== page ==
Though winter can be a cozy season with more time spent indoors wrapped in blankets and sipping on a warm drink, it can also be hard on our health. The time spent in sunlight decreases, vitamin D levels go down, and feeling blue and lethargic becomes common, and the chances of getting the flu are high. Fortunately, you can keep yourself healthy this winter with these three common strategies:

1. Stay Up-to-Date on Vaccinations

While you can get the flu at any time of the year, flu season peaks in January, so your chances of getting infected are very high. Maintaining a safe distance from anyone exhibiting flu symptoms like coughing, sneezing, or fever is important. Wear a mask in crowded spaces or around sick people, and wash your hands frequently with soap and water, especially after being in public places. 

Getting your annual flu shot is the most effective way to prevent the flu, and the CDC recommends vaccination for everyone six months and older. Stay up to date on your COVID-19 vaccinations, as it has also spread rapidly this winter.

2. Protect Yourself From Allergies

Staying inside during winter can increase your chances of getting an asthma or allergy attack. Though it might seem surprising, air pollutant levels are often two to five times higher indoors than outdoors. It’s important to change air filters and sweep and vacuum regularly to prevent dust from settling in your house. 

Additionally, dry air dries out the mucus lining of your airways, making them more susceptible to irritation from allergens, pollutants, and even cold air. This irritation can lead to inflammation, tightening of the airways, and asthma symptoms like wheezing, coughing, and shortness of breath. Irritation can also increase mucus production in an attempt to protect the airways, and excessive mucus can further clog the airways and exacerbate asthma symptoms.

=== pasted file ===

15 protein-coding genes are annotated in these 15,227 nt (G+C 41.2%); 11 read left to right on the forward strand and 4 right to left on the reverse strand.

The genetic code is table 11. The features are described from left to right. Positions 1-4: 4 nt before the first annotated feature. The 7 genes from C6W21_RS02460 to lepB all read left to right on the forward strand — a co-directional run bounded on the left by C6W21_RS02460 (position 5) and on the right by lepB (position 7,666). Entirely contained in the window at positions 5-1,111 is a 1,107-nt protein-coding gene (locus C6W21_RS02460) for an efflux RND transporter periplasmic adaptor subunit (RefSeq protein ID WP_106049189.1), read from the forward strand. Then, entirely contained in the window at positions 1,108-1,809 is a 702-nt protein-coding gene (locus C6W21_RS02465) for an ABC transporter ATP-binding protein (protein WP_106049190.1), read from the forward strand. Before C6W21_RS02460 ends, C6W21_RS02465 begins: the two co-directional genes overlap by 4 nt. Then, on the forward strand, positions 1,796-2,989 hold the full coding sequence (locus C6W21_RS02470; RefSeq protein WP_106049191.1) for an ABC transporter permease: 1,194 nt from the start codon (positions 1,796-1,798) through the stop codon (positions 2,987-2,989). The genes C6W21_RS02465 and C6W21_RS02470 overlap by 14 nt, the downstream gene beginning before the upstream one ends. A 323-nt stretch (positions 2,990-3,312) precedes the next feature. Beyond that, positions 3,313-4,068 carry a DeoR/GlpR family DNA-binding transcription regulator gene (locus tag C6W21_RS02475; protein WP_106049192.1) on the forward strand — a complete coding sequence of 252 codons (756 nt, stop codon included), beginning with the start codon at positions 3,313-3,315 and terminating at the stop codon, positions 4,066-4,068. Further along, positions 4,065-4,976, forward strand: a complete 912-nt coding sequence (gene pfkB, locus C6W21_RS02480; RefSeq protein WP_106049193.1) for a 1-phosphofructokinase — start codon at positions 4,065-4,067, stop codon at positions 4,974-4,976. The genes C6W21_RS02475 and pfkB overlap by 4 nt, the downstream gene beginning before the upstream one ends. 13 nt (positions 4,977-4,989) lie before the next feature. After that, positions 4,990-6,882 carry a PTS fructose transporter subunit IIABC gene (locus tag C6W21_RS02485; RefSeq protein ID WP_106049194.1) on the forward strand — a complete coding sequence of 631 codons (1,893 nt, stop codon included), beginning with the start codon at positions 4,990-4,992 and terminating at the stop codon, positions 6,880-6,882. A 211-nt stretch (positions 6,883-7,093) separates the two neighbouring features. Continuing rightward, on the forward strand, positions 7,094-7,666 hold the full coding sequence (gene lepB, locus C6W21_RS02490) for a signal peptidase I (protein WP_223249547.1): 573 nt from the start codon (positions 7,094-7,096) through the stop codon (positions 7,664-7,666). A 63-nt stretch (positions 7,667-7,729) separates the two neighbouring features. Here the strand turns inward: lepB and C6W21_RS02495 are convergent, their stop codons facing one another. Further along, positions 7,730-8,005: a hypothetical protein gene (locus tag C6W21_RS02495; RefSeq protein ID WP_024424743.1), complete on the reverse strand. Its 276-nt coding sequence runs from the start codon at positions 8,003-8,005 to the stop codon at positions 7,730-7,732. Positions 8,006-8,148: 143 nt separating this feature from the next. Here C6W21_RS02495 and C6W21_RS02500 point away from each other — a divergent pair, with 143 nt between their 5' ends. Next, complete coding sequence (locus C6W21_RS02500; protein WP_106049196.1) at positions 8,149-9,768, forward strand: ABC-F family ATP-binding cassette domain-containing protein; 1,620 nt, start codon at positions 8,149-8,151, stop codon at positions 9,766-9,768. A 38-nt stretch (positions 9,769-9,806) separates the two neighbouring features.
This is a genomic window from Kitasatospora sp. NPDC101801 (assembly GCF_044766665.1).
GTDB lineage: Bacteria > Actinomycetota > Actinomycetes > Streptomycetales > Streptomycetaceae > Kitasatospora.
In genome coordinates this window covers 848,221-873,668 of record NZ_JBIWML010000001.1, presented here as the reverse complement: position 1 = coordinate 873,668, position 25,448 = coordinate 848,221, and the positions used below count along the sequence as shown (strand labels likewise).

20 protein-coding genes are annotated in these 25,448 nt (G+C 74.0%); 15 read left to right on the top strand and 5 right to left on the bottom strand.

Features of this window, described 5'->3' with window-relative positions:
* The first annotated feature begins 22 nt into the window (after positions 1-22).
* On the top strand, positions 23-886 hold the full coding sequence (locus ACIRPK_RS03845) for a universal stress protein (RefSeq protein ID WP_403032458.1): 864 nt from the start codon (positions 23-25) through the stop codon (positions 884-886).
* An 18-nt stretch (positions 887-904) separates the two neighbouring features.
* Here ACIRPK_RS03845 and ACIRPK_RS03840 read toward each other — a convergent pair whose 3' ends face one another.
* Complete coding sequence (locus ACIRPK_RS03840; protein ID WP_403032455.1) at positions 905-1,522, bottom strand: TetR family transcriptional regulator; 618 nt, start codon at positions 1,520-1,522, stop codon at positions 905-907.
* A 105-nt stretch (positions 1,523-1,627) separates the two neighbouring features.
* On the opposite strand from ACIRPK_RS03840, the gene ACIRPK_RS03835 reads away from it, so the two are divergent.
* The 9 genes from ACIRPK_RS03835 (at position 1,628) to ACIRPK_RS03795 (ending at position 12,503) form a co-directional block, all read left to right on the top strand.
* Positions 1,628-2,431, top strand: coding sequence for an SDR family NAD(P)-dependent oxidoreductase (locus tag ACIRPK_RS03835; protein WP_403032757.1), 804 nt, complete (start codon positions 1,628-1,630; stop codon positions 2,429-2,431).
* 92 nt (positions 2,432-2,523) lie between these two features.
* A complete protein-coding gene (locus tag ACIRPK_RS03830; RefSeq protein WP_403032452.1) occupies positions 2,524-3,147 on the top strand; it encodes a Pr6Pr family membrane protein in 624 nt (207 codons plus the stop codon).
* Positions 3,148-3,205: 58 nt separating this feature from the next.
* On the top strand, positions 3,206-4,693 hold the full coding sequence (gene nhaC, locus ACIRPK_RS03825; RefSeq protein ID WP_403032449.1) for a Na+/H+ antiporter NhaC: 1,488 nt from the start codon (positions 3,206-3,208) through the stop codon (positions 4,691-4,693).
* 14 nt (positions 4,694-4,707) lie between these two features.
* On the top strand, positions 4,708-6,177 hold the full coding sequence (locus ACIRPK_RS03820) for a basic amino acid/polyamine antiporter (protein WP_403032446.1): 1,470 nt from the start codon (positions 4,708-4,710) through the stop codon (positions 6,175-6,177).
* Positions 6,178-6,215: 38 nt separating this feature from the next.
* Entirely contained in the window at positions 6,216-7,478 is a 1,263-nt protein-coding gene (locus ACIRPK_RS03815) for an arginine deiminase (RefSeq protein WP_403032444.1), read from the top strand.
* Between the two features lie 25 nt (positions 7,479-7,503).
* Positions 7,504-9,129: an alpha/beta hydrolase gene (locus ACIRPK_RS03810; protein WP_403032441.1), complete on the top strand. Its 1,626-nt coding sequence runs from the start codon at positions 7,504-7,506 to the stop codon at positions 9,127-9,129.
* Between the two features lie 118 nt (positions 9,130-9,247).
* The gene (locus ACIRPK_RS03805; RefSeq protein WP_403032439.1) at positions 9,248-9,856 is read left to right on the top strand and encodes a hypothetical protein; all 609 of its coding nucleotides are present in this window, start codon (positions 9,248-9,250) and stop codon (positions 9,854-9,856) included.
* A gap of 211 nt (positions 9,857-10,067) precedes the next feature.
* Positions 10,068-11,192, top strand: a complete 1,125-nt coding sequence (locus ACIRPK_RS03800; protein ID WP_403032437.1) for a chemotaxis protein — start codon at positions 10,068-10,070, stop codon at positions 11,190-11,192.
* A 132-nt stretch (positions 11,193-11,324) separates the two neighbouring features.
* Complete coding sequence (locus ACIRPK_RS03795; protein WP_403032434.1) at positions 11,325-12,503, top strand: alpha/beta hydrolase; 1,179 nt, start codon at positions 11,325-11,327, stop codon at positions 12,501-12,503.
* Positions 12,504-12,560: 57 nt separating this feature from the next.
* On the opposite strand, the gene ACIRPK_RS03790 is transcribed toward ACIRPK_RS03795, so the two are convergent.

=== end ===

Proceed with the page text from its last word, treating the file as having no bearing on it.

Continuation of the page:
To prevent these issues, try using a humidifier, as adding moisture to the air can significantly improve breathing and reduce irritation. Ensure you stay hydrated and drink plenty of water to help thin mucus and reduce dryness. Consider using air purifiers to remove allergens from the air. 

Consult your doctor, discuss your specific needs, and develop a personalized management plan for your asthma or allergies. Problems like a deviated nasal septum (DNS) can also exacerbate allergy and asthma symptoms, so consider talking to a doctor for surgical interventions, for example, Dr. Jay Calvert rhinoplasty.

3. Exercise Regularly

Adopting a sedentary lifestyle is common in winter. People are more likely to stay inside due to the cold and indulge in activities that require minimal physical activity, like reading, playing games, or lying on the couch. However, staying active during the winter is very important, especially as our chances of getting seasonal depression increase. 

Even if you don’t have seasonal affective disorder, feeling lethargic and down is more common in winter, and less physical activity, minimal sunlight, and changes in the sleep schedule contribute to it. Try to stay active during the winter. If exercising outside is hard for you due to the cold, find ways to exercise indoors. You can go to the gym or opt for an indoor track or sports complex.


While problems like flu, allergies, asthma, and depression are common in winter, keeping yourself safe is not difficult. Boost your immune system through timely vaccinations and healthy eating habits. Ensure you exercise regularly to uplift your mood. Additionally, try using air purifiers and humidifiers and stay hydrated. These tips will help you get through the winters while keeping yourself healthy.